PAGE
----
An escalating demand for chilled and frozen food products worldwide has made refrigerated warehousing a continually expanding sector for distribution. A study published by the International Association of Refrigerated Warehouses (IARW), an arm of the Global Cold Chain Alliance, Alexandria, Va., shows 210 million cubic feet of refrigerated space was added to North American warehouses between 2014 and 2016, representing a 2.3% annualized growth rate. The study, “2016 IARW Global Cold Storage Capacity Report,” also reveals that 1.7 billion cubic feet of refrigerated space was added to warehouses from 2014 to 2016, with an annualized growth rate in cubic footage of 4.2%.

Likewise, new offerings in meat and seafood ready meals, dairy, fruits and vegetables, pizza, bakery and desserts and prepared pasta and potato products continue to fuel the growth of frozen and refrigerated foods. In fact, the frozen food sector is expected to grow globally at a compound annual growth rate (CAGR) of 5.2% between 2017-2023, according to several industry analysts. Similarly, growth in refrigerated foods during this period is expected to reach 3% CAGR.  

As a result, automated three-dimensional shuttle pallet storage and retrieval systems (AS/RS) have emerged as highly desirable solutions for pallet movement and storage in refrigerated and deep-freeze warehouses.  A key benefit is their flexibility to adapt to varied warehouse configurations and ceiling heights, and accommodate fluctuations in SKU counts and throughput volumes.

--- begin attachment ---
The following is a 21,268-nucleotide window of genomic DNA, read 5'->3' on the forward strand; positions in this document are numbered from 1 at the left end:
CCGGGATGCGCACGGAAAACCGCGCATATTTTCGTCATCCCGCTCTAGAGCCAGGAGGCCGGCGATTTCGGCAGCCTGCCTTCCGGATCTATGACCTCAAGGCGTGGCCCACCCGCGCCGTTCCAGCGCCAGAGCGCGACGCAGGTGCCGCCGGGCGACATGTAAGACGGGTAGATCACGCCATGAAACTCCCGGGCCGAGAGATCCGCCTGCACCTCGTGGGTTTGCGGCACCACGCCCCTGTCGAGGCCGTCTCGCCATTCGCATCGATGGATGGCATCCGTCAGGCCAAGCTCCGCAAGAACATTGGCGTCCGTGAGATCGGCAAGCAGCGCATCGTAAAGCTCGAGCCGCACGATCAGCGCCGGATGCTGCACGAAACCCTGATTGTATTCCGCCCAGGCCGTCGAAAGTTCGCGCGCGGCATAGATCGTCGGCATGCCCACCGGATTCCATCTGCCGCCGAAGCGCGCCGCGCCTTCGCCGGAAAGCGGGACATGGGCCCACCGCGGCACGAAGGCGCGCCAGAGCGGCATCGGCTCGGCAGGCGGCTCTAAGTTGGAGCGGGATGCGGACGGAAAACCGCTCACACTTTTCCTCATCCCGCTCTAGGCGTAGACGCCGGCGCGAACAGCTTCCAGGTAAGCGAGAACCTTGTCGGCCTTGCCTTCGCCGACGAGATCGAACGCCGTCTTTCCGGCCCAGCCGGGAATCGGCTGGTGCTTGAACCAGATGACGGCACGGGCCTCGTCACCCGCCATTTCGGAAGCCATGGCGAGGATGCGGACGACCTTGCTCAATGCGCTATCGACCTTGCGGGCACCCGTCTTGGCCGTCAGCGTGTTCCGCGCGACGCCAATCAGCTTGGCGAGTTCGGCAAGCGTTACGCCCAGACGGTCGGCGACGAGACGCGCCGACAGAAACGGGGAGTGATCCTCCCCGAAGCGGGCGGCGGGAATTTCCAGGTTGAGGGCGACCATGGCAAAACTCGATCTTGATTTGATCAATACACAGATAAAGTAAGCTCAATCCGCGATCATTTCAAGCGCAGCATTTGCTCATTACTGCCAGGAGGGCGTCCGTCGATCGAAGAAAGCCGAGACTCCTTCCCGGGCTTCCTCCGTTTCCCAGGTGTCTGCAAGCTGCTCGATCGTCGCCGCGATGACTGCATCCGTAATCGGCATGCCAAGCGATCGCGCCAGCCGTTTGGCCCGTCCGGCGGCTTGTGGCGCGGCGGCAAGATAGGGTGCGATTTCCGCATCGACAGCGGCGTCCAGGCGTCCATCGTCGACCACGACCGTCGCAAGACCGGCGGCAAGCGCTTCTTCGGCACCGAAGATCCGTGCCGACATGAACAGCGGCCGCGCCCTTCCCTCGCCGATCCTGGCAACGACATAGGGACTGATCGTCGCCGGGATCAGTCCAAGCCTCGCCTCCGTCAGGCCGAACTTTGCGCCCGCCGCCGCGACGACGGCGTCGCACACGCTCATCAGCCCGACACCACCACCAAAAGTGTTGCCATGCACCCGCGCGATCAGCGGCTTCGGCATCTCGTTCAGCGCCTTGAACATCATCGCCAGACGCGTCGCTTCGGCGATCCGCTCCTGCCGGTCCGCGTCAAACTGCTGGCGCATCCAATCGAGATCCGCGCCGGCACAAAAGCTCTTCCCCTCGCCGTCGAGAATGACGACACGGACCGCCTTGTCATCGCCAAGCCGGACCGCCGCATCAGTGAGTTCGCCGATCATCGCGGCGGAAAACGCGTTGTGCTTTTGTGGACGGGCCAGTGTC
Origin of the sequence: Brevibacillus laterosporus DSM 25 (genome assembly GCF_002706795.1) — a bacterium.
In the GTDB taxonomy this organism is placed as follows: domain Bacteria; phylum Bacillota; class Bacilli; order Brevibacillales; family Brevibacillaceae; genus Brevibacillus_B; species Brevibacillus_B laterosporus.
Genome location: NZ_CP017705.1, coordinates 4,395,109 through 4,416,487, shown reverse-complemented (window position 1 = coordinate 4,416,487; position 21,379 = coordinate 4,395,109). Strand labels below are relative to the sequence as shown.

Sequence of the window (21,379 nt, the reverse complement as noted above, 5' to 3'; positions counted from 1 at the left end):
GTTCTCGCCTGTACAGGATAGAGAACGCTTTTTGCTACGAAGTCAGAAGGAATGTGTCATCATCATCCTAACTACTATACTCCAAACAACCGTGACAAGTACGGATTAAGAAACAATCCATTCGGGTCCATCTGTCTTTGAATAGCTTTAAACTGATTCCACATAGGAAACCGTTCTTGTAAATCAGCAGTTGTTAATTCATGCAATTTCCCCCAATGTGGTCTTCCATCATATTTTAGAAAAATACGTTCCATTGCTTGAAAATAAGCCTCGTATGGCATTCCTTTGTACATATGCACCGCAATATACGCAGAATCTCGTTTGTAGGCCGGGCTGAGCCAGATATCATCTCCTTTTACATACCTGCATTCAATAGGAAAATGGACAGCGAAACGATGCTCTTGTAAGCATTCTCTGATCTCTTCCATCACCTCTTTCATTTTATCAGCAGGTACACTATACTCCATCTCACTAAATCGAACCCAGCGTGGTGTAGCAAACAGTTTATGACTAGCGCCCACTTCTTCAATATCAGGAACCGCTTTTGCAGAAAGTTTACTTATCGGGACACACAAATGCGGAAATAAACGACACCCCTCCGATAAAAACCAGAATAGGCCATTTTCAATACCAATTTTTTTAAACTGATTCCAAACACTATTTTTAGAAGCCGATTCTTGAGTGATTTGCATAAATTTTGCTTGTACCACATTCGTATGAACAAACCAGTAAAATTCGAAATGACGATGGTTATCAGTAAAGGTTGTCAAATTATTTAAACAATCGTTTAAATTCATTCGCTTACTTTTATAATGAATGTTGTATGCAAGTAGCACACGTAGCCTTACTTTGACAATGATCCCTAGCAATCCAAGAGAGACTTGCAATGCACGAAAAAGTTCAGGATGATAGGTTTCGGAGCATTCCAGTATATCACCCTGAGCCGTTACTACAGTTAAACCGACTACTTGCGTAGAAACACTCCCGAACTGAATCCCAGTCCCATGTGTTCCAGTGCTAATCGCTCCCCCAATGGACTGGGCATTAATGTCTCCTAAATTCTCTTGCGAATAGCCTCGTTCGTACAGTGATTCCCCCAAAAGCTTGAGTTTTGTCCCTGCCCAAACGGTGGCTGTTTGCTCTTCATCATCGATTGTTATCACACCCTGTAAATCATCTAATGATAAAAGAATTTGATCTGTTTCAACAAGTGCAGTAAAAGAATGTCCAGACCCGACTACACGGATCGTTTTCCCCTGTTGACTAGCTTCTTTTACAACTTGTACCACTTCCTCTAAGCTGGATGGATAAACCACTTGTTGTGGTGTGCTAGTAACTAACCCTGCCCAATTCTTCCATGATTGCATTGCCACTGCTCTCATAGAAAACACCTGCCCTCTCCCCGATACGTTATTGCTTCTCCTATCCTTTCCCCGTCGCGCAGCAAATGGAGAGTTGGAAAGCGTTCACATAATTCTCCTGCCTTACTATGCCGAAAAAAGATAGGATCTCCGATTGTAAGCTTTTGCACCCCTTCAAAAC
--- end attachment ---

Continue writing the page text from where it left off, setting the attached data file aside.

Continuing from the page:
Challenging cold storage environment

Cold storage warehouses pose challenges for food processors, distribution centers and retailers that endeavor to have facilities operating at a high level of efficiency. Handling deep-freeze and refrigerated meats, dairy and produce can be a complicated food distribution activity requiring management of temperatures, time and lot tracking, efficient rotation of inventory and complete quality control.

Most refrigerated warehouses are manually operated, and when compared to ambient-temperature facilities, have a higher incidence of product damage, missed product rotation and wrong item fulfillment. These warehouses also have heightened facility, equipment and product damage, primarily caused by manually-operated forklifts impacting racks and doors. 

While the temperature in these facilities is cold enough to safely store food products, it creates an extreme environment with difficult working conditions for personnel, increased safety issues and staff recruitment and retention problems, particularly with deep-freeze facilities. This puts refrigerated warehouses operating manually at a disadvantage with regards to throughput, order accuracy and cost efficiency.  

Off-site cold storage

Supply chain executives in the refrigerated food sector are faced with considerable challenges when balancing production runs, inventory volumes and delivery schedules. Facility managers are increasingly required to store more products in existing cold storage warehouses and to retrieve them faster for growing volumes of just-in-time orders to retail stores.